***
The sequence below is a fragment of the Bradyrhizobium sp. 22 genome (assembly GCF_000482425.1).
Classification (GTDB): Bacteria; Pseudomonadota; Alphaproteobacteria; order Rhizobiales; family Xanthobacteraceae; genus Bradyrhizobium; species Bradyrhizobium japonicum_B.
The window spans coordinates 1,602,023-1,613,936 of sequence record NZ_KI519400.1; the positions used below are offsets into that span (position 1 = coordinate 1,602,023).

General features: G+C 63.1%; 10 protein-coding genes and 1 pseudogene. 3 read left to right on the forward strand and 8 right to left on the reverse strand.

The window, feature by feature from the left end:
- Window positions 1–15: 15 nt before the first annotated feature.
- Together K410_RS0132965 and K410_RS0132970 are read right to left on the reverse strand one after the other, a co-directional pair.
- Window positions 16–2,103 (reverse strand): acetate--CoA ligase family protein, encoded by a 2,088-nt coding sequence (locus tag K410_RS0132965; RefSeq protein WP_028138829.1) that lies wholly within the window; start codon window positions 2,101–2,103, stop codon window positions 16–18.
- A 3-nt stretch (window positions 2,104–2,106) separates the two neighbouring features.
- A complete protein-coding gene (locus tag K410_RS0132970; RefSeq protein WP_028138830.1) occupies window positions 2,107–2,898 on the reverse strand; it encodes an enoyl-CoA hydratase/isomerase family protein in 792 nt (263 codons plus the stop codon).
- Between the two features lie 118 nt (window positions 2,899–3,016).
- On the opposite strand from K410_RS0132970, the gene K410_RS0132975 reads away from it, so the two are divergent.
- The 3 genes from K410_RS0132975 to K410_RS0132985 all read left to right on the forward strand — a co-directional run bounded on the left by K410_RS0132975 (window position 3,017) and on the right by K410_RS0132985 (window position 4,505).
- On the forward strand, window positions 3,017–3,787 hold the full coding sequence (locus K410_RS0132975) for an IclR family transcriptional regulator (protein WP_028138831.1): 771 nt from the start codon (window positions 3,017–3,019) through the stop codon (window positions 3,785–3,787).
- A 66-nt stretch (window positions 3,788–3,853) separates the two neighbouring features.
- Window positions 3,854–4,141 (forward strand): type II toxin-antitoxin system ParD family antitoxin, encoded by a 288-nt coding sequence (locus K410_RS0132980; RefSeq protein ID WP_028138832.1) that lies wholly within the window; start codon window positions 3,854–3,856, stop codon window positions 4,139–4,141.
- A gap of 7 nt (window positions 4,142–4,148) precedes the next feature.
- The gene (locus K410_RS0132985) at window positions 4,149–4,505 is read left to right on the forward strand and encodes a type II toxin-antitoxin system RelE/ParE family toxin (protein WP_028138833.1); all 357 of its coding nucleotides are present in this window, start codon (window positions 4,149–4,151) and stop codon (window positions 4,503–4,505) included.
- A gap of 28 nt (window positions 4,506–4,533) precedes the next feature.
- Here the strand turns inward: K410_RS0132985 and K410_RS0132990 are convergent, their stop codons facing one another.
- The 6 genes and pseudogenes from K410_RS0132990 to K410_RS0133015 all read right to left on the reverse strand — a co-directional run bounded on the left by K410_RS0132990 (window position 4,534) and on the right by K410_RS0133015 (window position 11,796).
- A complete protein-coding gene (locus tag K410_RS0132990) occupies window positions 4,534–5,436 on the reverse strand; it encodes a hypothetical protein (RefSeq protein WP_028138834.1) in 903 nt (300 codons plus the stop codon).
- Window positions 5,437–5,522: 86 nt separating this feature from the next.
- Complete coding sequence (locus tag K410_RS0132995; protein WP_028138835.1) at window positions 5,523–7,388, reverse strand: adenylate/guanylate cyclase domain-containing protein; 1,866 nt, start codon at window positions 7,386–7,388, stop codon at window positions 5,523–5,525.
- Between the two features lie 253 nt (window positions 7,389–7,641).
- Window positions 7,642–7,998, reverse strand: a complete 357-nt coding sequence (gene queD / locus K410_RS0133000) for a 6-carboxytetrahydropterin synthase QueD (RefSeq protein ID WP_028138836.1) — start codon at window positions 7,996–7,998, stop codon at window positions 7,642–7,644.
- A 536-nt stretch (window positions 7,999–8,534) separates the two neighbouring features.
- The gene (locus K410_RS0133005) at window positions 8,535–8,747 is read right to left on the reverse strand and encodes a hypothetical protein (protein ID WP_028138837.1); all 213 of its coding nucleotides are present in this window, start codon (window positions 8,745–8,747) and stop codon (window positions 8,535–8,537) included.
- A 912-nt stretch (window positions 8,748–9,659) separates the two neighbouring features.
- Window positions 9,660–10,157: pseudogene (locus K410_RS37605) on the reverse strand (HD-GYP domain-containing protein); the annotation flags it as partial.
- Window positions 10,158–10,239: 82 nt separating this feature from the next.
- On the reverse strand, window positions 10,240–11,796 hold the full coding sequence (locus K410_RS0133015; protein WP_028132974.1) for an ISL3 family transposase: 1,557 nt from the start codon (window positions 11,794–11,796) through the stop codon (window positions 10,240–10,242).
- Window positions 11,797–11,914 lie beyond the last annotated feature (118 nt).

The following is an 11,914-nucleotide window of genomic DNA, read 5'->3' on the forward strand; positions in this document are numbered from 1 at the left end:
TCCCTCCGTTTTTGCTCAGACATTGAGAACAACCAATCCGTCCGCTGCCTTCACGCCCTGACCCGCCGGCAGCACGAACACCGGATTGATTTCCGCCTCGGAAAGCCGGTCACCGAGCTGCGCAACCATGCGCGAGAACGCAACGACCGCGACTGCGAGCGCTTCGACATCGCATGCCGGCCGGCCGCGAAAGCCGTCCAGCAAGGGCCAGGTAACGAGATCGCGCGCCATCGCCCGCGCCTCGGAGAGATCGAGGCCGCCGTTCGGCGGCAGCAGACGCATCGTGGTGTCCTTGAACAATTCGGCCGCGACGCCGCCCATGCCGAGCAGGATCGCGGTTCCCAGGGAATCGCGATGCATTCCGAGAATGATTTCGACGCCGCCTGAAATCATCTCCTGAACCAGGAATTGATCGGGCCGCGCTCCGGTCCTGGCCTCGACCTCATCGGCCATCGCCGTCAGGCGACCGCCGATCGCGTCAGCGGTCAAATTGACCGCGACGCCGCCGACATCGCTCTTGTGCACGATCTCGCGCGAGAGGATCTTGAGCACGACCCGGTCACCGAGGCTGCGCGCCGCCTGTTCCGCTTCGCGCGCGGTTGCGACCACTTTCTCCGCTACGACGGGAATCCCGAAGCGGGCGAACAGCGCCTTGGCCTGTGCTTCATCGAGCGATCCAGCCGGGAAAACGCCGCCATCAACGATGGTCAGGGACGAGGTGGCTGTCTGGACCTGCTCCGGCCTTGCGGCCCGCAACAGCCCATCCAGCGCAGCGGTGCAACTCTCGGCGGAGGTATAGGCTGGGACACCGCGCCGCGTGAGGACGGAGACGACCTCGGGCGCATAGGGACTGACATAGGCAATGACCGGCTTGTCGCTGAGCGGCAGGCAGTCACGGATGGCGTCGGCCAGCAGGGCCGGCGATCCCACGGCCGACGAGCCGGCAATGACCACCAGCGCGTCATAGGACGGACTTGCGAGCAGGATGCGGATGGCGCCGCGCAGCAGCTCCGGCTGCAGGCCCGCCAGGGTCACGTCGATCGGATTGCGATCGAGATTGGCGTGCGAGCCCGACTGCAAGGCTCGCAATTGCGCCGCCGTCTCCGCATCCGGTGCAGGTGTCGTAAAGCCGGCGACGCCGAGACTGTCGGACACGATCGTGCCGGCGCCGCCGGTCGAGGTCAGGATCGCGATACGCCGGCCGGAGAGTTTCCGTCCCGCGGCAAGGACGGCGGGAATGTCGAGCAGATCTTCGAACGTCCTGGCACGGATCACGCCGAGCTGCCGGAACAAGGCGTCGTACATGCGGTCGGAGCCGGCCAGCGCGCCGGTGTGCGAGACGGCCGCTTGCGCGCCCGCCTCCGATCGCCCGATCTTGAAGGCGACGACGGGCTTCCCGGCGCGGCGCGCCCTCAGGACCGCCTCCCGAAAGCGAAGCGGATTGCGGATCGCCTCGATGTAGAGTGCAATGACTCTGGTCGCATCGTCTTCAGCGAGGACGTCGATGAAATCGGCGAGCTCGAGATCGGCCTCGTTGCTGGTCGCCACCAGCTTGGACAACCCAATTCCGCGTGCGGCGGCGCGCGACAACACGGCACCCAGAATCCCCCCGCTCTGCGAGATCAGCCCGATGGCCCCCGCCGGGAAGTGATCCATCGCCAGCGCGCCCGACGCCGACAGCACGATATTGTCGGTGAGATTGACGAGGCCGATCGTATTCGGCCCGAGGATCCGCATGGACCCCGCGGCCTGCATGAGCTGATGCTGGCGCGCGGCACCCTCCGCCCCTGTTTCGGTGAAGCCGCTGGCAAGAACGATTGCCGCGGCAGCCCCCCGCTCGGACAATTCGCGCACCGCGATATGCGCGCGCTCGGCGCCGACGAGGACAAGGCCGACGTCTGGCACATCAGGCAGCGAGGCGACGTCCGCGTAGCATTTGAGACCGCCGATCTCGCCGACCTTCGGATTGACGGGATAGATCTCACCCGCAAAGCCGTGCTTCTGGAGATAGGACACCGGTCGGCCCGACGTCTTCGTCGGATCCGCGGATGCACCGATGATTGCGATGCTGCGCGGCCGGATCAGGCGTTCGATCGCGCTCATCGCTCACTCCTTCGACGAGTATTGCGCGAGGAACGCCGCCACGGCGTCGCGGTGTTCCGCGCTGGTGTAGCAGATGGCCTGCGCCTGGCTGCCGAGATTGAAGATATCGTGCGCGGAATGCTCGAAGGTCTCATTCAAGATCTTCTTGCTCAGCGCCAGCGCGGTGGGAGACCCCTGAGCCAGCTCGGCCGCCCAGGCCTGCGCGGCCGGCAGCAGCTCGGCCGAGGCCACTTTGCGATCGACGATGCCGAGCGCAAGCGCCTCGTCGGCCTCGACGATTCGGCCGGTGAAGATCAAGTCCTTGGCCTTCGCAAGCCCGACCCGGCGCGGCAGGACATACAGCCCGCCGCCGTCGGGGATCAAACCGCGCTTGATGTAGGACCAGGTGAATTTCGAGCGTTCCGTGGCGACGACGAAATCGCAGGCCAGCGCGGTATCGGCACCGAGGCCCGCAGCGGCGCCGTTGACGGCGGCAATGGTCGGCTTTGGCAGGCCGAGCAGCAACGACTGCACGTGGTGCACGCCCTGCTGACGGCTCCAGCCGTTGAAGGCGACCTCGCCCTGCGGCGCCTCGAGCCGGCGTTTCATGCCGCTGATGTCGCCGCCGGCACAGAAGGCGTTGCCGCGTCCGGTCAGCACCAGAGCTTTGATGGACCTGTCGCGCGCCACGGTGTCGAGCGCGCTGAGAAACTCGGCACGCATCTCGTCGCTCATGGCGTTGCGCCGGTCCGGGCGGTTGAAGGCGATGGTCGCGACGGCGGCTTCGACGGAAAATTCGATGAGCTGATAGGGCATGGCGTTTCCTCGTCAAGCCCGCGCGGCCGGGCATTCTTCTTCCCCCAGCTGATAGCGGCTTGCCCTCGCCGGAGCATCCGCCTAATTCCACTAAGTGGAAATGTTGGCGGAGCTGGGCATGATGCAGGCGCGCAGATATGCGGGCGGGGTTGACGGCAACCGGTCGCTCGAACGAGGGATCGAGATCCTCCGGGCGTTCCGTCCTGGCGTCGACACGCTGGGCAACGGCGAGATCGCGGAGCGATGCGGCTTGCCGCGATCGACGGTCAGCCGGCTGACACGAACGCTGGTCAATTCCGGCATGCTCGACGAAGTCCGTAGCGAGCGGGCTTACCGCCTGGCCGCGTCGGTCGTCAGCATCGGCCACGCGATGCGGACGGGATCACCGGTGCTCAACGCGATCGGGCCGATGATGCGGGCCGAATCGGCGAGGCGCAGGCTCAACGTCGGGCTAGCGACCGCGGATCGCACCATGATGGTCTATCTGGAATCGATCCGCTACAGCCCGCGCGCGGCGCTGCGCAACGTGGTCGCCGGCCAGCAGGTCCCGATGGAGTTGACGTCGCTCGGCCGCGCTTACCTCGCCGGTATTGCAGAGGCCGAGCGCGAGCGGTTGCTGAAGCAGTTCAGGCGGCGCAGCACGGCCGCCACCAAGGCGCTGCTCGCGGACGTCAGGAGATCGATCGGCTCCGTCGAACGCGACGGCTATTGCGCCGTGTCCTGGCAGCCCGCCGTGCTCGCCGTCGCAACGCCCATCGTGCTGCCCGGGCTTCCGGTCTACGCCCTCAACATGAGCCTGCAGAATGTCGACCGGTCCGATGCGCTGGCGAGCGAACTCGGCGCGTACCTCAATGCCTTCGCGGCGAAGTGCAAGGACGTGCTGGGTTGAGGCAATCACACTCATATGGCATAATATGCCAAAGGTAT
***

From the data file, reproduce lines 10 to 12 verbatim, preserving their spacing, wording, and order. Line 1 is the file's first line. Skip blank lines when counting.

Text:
- A complete protein-coding gene (locus tag K410_RS0132970; RefSeq protein WP_028138830.1) occupies window positions 2,107–2,898 on the reverse strand; it encodes an enoyl-CoA hydratase/isomerase family protein in 792 nt (263 codons plus the stop codon).
- Between the two features lie 118 nt (window positions 2,899–3,016).
- On the opposite strand from K410_RS0132970, the gene K410_RS0132975 reads away from it, so the two are divergent.